Defined benefit (DB) pension schemes—who owns the surplus?
Produced in partnership with Wyn Derbyshire of gunnercooke LLP
Defined benefit (DB) pension schemes—who owns the surplus?

The following Pensions guidance note Produced in partnership with Wyn Derbyshire of gunnercooke LLP provides comprehensive and up to date legal information covering:

  • Defined benefit (DB) pension schemes—who owns the surplus?
  • What is surplus?
  • Who owns the surplus?
  • Ongoing schemes—the courts' views
  • Ongoing schemes—examples of court rulings
  • Winding-up schemes—the courts' views

THIS PRACTICE NOTE RELATES TO DEFINED BENEFIT OCCUPATIONAL PENSION SCHEMES

One of the most controversial issues that can arise in relation to a defined benefit occupational pension scheme is the question of who ‘owns’ the scheme’s ‘surplus’ should there be one. It is a question that can become particularly vexed where the scheme is a ‘balance of cost’ scheme or a ‘non-contributory’ defined benefit scheme, ie a scheme where the employer's contributions meet the cost of providing the scheme's benefits after allowing for:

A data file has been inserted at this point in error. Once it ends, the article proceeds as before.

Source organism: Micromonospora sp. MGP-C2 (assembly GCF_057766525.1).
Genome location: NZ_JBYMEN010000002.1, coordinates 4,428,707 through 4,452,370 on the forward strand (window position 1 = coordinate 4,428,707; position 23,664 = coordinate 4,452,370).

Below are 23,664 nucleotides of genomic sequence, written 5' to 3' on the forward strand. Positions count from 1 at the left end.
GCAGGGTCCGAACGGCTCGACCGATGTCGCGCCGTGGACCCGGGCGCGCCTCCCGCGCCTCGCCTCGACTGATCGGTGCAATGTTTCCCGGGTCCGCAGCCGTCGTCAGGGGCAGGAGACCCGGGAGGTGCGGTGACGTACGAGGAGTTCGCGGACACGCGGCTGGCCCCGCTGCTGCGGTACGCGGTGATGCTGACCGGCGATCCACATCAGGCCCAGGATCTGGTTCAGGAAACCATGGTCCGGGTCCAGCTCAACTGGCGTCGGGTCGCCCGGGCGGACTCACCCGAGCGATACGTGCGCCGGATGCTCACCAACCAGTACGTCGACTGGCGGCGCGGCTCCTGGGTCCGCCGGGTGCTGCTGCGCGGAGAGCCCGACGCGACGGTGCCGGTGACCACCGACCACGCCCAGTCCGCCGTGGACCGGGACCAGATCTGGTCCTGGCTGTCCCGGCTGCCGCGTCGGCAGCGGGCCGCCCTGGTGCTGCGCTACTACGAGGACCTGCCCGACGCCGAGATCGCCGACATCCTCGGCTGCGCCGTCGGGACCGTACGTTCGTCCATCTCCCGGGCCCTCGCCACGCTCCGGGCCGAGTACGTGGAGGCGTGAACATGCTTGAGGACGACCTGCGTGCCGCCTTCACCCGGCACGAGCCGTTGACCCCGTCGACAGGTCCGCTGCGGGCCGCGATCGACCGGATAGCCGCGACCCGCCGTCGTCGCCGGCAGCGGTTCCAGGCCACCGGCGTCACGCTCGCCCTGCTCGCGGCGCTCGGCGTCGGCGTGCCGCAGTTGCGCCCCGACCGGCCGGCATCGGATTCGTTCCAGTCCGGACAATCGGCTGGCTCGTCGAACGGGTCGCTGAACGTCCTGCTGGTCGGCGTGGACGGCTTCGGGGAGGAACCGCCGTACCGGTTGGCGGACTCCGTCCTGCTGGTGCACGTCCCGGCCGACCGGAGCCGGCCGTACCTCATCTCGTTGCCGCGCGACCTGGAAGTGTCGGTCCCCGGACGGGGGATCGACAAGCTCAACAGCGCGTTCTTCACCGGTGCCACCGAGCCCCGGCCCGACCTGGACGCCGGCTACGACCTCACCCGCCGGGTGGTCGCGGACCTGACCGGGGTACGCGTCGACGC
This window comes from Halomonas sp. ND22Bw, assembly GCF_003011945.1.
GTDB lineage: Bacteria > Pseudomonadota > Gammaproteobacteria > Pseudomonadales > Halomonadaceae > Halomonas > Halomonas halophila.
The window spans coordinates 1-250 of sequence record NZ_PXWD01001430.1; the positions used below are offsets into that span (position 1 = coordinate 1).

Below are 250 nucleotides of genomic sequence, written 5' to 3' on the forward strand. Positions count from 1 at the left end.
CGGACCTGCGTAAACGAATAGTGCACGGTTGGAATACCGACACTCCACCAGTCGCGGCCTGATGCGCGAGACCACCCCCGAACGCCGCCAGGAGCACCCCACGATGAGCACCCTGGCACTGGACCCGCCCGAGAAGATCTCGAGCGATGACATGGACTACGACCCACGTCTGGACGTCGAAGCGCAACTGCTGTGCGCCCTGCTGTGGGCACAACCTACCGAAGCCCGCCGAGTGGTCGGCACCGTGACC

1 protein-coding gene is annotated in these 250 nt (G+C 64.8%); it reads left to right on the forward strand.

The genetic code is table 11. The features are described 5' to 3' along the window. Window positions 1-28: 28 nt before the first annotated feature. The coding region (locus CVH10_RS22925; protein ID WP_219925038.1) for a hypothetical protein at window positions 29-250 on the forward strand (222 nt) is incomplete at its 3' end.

1. any member contributions—in a balance of cost scheme those contributions will be fixed, while in a non-contributory scheme there will be none

  2. any scheme investment returns

What is surplus?

There is no legal definition of the term ‘surplus’ and it is not always easy to determine precisely the actual value of any surplus.

In general terms, a surplus is said to exist at any particular time when the actuarially-determined value of the relevant scheme’s assets exceeds the value of the scheme’s liabilities. A surplus is easiest to identify following a scheme wind-up; once all liabilities of the scheme have been secured or otherwise met (including wind-up expenses), any assets remaining will constitute a surplus.

If a scheme is ongoing however, its funding level will fluctuate over time, and any reported surplus is, in reality, a reflection of the